Food aid has become a contentious issue in recent decades, with
sharp disagreements over genetically modified crops, agricultural
subsidies, and ways of guaranteeing food security in the face of
successive global food crises. In Hunger in the Balance,
Jennifer Clapp provides a timely and comprehensive account of the
contemporary politics of food aid, explaining the origins and
outcomes of recent clashes between donor nations-and between donors
She identifies fundamental disputes between donors over "tied"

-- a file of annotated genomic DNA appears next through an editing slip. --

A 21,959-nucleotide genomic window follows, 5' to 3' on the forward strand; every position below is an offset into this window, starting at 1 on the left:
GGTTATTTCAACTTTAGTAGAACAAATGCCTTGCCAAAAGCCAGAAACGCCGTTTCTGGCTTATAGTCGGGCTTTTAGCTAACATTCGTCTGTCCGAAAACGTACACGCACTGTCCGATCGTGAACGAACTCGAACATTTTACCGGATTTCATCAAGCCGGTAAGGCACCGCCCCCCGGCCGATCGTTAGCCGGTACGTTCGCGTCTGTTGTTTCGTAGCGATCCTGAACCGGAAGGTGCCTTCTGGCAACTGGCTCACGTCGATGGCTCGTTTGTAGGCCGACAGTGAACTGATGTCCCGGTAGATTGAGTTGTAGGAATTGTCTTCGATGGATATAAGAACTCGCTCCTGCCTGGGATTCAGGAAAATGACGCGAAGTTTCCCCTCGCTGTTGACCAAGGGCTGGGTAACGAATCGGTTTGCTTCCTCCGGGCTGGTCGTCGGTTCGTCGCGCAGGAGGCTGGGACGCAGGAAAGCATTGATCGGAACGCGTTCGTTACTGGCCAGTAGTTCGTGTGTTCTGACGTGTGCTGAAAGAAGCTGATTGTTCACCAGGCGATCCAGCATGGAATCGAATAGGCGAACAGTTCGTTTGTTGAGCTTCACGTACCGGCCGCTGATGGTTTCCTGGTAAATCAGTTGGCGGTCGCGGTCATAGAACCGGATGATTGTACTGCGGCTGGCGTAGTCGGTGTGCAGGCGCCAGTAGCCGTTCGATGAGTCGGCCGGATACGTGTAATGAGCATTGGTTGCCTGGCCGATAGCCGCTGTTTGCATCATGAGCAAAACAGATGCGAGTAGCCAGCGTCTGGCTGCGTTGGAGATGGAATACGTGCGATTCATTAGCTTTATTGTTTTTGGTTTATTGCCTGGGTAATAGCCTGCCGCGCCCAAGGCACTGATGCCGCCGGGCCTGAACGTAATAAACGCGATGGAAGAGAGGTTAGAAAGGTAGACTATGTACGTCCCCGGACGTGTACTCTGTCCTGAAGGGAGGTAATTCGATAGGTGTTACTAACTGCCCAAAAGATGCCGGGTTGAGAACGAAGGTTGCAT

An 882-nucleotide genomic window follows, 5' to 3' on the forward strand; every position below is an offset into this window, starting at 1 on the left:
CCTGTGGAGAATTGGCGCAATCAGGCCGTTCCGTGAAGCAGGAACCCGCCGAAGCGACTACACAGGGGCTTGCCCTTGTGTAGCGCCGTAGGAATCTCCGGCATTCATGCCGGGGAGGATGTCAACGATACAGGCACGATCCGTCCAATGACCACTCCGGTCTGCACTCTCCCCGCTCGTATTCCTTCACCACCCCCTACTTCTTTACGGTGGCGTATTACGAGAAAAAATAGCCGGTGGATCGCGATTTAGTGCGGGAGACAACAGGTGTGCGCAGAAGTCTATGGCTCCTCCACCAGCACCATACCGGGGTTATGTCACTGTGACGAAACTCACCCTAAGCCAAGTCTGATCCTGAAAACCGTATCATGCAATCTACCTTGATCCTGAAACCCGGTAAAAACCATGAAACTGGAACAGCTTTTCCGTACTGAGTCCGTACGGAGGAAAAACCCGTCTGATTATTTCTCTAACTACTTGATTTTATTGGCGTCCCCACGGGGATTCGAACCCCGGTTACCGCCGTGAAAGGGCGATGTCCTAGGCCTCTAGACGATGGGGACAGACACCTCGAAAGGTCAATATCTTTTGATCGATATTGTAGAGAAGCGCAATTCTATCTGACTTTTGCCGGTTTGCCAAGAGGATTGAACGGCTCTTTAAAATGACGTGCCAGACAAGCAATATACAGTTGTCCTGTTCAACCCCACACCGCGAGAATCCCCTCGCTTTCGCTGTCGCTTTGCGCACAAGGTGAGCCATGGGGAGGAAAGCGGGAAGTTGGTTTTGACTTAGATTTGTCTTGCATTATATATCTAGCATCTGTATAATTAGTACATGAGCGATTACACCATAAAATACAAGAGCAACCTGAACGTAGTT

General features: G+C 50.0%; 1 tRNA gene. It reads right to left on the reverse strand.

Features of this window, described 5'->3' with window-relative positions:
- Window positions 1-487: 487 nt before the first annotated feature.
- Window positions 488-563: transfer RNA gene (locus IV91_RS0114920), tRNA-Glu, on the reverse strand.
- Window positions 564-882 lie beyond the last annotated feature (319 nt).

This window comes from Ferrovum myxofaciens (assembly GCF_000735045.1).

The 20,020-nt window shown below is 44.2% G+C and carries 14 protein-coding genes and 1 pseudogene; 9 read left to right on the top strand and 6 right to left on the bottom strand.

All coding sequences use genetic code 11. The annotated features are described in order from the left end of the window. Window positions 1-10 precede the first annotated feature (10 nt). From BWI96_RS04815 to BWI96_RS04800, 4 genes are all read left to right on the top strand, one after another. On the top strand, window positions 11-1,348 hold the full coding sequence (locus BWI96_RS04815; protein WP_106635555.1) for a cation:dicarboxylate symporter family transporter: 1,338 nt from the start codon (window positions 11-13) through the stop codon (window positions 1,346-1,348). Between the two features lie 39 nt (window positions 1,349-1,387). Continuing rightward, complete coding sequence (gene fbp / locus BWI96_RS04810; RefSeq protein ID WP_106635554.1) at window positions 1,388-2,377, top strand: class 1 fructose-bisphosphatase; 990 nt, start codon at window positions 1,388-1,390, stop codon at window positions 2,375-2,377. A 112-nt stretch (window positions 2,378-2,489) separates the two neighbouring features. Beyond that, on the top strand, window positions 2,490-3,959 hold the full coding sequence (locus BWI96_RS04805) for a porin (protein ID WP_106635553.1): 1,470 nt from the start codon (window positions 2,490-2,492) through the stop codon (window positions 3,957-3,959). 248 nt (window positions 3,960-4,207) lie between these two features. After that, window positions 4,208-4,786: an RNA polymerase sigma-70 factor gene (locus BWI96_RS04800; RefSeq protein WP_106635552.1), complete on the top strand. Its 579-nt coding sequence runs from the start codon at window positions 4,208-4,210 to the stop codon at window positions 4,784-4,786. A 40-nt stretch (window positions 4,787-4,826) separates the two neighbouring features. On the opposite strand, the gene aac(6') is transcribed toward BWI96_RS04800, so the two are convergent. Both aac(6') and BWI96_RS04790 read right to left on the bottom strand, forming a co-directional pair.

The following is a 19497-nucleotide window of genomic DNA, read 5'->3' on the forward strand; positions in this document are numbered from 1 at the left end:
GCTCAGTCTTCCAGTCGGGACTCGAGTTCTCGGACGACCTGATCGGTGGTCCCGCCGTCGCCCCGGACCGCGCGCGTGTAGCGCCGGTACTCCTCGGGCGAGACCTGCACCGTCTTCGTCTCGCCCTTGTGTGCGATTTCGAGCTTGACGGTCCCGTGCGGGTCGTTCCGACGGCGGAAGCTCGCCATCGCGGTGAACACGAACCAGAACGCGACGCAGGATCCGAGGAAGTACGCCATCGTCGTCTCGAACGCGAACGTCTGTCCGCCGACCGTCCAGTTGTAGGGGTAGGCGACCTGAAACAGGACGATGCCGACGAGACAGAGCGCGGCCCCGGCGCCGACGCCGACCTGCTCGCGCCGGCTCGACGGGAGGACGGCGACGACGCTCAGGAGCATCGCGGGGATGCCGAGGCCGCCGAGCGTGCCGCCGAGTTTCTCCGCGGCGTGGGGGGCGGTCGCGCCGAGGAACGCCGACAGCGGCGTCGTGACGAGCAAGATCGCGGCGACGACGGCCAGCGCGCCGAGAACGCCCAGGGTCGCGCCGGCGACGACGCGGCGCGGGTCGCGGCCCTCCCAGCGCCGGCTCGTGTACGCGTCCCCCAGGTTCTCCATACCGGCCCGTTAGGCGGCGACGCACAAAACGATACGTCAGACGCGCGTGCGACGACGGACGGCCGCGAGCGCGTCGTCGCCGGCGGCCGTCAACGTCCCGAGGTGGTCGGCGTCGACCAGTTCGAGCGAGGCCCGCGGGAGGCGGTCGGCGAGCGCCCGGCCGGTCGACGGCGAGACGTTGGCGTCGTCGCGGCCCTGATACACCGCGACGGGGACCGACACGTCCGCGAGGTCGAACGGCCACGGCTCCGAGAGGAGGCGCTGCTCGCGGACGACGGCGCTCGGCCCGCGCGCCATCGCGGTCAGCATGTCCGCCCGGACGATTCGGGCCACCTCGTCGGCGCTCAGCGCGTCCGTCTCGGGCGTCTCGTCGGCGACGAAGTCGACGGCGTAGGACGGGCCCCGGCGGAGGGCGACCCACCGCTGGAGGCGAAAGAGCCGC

food aid, which requires that food be sourced in the donor country,
versus "untied" aid, which provides cash to purchase food closer to
the source of hunger. These debates have been especially intense
between the major food aid donors, particularly the European Union
and the United States. Similarly, the EU's rejection of GMO
agricultural imports has raised concerns among recipients about
accepting GMO foodstuffs from the United States. For the several
hundred million people who at present have little choice but to
rely on food aid for their daily survival, Clapp concludes, the
consequences of these political differences are profound.
Subjects: Political Science
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